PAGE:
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The blog Lab Rat writes about a paper published in Nature Reviews Microbiology by Michael Kohanski and colleagues at Boston University that proposes the use of synthetic biology techniques to look at systems biology problems, something that Wendell Lim at UCSF has done in systems such as signalling networks and scaffold proteins.

The paper looks at the complexity of drug-target interactions and how a network-based approach, coupled with synthetically assembled combinations of genes introduced into bacteria using phages, could be used to probe how the cellular network behaves when hit by drugs and combinations of them.

From Lab Rat:

“By using synthetic genes to disrupt or alter the proposed antibiotic network novel drug targets could be discovered. If turned into a high-throughput system this would be far more useful than the current screening system which tests for a potential drugs interaction with a target, rather than the ability of this interaction to lead to cell death.”

The added genes might themselves form part of a longer-lasting antibiotic (or a family of them), Lab Rat concludes:

“Using combinations of drugs at lower concentrations, or aiding antibiotics by introducing them along with synthetic genes in bacteriophages allows an increased shelf-life of the drugs that we currently possess as well as providing potential systems to aid the discovery of new antibiotics.”

The title of the paper by a team from places as widespread as the University of Chicago, Cairo University and the Argonne National Laboratory gives the answer away, so I won’t repeat it here. The researchers mined genetic databases, including 2000 genomes and a large number of gene tags to predict which genes the most widespread in nature.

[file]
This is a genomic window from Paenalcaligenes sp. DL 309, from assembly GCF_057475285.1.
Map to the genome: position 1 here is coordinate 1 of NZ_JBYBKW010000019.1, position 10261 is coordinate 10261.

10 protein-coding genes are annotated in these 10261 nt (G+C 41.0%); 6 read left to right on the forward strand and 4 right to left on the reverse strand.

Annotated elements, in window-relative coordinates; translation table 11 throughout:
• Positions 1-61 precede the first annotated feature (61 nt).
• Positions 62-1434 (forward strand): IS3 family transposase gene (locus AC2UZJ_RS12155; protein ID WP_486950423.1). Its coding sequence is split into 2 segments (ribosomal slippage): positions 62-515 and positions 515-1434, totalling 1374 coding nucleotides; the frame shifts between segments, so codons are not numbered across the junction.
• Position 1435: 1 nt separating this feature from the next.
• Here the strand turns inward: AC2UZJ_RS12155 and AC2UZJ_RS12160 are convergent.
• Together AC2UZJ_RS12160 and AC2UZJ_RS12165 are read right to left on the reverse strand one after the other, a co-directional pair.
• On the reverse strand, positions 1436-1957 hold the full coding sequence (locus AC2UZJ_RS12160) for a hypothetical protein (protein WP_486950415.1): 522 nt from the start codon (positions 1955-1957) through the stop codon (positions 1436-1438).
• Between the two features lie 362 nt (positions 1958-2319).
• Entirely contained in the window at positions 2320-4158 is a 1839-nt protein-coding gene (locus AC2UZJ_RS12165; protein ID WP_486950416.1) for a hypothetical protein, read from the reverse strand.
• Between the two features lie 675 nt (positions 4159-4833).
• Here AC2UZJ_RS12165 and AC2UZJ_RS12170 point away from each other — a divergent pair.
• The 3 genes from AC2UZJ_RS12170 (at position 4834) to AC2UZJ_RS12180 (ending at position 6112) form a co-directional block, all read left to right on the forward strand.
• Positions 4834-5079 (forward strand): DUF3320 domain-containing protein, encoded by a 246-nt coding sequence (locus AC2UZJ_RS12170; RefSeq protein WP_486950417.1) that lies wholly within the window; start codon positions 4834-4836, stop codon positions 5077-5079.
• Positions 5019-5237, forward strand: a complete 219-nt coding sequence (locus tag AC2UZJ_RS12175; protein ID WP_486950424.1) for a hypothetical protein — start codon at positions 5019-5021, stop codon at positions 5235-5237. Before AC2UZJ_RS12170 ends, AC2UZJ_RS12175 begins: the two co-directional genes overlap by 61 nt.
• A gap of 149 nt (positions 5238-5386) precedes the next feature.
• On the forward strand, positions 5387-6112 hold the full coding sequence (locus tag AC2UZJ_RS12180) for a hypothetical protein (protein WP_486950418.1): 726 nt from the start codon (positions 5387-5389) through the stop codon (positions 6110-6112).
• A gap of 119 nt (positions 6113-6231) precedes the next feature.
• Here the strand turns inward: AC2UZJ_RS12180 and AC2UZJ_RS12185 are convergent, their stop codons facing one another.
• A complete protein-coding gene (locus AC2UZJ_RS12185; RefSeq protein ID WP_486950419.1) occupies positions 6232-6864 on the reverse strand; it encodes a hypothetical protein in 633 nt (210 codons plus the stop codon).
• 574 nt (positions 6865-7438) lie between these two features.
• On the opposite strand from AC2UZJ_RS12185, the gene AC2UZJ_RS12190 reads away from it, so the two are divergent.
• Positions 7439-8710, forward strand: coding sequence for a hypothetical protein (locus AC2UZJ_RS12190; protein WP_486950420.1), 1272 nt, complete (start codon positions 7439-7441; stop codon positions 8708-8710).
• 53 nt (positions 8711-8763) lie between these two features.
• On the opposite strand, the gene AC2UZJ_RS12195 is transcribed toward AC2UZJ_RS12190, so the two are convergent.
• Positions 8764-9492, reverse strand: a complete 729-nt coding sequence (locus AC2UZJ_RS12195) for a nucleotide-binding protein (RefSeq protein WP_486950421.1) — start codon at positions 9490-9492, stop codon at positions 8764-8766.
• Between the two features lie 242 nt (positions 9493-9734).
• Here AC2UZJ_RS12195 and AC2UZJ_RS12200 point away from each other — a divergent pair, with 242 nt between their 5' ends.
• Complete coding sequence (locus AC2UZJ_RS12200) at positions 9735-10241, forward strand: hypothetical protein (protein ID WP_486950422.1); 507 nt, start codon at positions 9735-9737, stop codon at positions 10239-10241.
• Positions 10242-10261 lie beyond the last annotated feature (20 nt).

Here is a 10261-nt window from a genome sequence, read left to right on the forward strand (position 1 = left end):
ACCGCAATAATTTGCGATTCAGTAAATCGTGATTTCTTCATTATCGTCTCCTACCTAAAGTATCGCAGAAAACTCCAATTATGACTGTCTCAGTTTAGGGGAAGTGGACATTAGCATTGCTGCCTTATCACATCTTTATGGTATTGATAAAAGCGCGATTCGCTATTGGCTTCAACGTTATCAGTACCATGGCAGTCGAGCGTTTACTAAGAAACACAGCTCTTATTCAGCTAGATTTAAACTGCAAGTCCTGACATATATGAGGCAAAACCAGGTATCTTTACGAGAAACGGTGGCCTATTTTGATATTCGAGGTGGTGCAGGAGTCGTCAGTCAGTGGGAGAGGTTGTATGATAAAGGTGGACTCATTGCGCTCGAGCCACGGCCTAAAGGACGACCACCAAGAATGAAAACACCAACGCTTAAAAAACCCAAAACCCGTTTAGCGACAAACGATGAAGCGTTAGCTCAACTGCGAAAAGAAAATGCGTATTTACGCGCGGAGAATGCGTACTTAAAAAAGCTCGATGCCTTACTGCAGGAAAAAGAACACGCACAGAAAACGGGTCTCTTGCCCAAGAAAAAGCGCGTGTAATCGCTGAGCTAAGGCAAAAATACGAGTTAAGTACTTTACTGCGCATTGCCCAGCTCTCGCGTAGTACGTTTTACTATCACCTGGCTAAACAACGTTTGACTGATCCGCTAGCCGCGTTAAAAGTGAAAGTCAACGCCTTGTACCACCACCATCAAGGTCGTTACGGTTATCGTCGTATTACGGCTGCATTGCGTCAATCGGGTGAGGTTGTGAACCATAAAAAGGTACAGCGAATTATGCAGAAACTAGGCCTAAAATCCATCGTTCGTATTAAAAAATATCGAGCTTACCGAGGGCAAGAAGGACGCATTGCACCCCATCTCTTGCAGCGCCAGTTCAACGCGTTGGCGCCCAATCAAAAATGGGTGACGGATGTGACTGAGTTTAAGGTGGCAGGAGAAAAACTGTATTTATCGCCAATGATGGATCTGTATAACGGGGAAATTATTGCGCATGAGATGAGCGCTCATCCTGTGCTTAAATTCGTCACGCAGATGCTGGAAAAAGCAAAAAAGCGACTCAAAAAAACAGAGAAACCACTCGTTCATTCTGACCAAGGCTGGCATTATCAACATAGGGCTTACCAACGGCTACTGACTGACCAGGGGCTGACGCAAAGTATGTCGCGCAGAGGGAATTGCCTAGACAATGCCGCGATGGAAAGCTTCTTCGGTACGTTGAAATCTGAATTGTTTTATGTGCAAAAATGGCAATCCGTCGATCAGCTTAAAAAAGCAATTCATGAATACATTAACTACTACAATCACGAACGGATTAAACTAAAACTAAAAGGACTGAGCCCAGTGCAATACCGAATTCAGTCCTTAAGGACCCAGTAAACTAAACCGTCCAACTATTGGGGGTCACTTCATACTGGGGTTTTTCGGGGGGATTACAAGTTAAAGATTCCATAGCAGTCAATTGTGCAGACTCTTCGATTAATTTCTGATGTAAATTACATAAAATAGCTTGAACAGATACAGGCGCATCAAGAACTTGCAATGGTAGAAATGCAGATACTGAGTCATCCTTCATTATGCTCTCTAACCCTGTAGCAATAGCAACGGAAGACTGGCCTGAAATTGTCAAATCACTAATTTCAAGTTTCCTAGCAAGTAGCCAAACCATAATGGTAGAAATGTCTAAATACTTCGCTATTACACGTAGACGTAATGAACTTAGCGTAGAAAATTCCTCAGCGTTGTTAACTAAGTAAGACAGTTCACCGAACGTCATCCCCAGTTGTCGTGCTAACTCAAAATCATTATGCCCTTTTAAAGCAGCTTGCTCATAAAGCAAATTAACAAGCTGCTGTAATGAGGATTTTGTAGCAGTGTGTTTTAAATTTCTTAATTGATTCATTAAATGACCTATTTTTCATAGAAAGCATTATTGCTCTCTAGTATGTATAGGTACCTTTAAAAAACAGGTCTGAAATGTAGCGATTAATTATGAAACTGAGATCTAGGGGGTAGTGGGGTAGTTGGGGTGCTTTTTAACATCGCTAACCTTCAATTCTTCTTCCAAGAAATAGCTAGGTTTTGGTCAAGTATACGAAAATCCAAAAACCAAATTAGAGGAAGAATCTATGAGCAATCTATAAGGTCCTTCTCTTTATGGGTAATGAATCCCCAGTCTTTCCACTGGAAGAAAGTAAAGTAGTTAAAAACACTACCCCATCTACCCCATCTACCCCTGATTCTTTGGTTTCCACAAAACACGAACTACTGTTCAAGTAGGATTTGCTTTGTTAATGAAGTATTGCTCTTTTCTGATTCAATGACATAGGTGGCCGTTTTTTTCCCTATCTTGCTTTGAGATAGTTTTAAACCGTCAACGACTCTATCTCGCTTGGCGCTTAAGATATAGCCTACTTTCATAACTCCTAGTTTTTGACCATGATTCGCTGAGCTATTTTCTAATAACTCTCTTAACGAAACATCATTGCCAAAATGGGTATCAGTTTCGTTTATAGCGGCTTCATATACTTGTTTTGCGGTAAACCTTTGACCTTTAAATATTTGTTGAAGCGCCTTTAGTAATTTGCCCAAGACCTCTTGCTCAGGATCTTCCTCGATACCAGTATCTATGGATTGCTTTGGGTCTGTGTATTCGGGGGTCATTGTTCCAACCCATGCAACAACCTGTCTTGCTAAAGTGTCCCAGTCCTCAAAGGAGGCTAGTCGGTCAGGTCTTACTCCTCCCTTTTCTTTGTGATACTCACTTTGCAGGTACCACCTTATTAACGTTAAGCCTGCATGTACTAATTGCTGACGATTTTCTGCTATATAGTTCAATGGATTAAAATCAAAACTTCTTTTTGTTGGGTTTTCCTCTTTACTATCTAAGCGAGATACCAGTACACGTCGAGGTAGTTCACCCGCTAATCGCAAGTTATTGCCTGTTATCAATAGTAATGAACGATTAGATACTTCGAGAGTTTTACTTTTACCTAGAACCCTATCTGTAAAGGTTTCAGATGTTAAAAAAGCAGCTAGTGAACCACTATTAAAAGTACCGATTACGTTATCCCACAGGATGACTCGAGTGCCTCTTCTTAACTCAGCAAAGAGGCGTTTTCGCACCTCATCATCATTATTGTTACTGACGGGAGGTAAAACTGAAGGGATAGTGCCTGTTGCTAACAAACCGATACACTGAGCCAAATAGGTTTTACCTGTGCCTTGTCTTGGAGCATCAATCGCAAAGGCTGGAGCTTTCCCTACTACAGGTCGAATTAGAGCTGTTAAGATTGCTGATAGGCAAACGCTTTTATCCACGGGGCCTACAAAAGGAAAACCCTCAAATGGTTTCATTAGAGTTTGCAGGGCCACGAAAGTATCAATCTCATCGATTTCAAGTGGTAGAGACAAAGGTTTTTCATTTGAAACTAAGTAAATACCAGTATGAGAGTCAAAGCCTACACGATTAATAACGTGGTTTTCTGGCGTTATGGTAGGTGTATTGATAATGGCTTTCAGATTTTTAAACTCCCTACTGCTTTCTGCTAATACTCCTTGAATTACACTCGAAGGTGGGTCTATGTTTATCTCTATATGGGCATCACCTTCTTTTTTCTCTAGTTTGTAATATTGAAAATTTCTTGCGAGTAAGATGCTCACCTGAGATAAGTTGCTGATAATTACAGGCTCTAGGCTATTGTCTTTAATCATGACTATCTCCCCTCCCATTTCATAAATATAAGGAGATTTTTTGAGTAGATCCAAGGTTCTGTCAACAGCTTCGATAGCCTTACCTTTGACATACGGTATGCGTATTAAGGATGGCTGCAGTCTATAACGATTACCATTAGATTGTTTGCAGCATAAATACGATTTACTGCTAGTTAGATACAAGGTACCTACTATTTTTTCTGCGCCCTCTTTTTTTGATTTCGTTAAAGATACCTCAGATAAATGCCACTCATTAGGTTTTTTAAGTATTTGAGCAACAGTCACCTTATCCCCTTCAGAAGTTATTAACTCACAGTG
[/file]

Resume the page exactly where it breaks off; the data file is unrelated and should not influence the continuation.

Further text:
The answer is a bit unexpected, although there is a subtlety in the definition of the problem: it’s not the gene that results in the most protein, but the one best at “spreading its DNA around”.

Bio-design automation and synbio tools - The Design Automation Conference (DAC), held recently in San Francisco, concentrates on electrical engineering. But there are a lot of parallels between electrical design and the current state of synthetic-biology design. Melanie Swan reports on the design-automation tools that appeared at the First Workshop on Bio-Design Automation that was held on the first day at DAC.

I missed this in June when it first turned up but you can browse BioBrick parts on your iPhone with software from OpenWetWare. It's in the App Store here.

The New York Times reports that Exxon and J Craig Venter's Synthetic Genomics are to work on biofuel-producing algae - presumably using some of the genetic components that Venter's researchers have been capturing from a wide variety of organisms on their bulk genome-sampling missions.

Lloyd's has taken a look at synthetic biology and decided insurers need to wise up over "systemic risks". According to Insurance Daily, the report says: "The enormity of some adverse scenarios suggests the inclusion of various forms of sub-limit in the future."

The Lloyd's report itself is available alongside the news release.

Nature blogs on concerns over the public acceptance of synthetic biology at the recent Washington DC conference organised by the OECD. And whether the technology needs a new name, like "shiny, happy biology". The blog post doesn't mention it but Drew Endy was referring to a joke made at the SB 2.0 conference in 2006 over whether "synthetic biology" was the right name.

Local news for Bostonians on an MIT competition for clean energy. Cambridge, MA-based InAct Labs, which is working on microbial fuel cells, is one of the semi-finalists.

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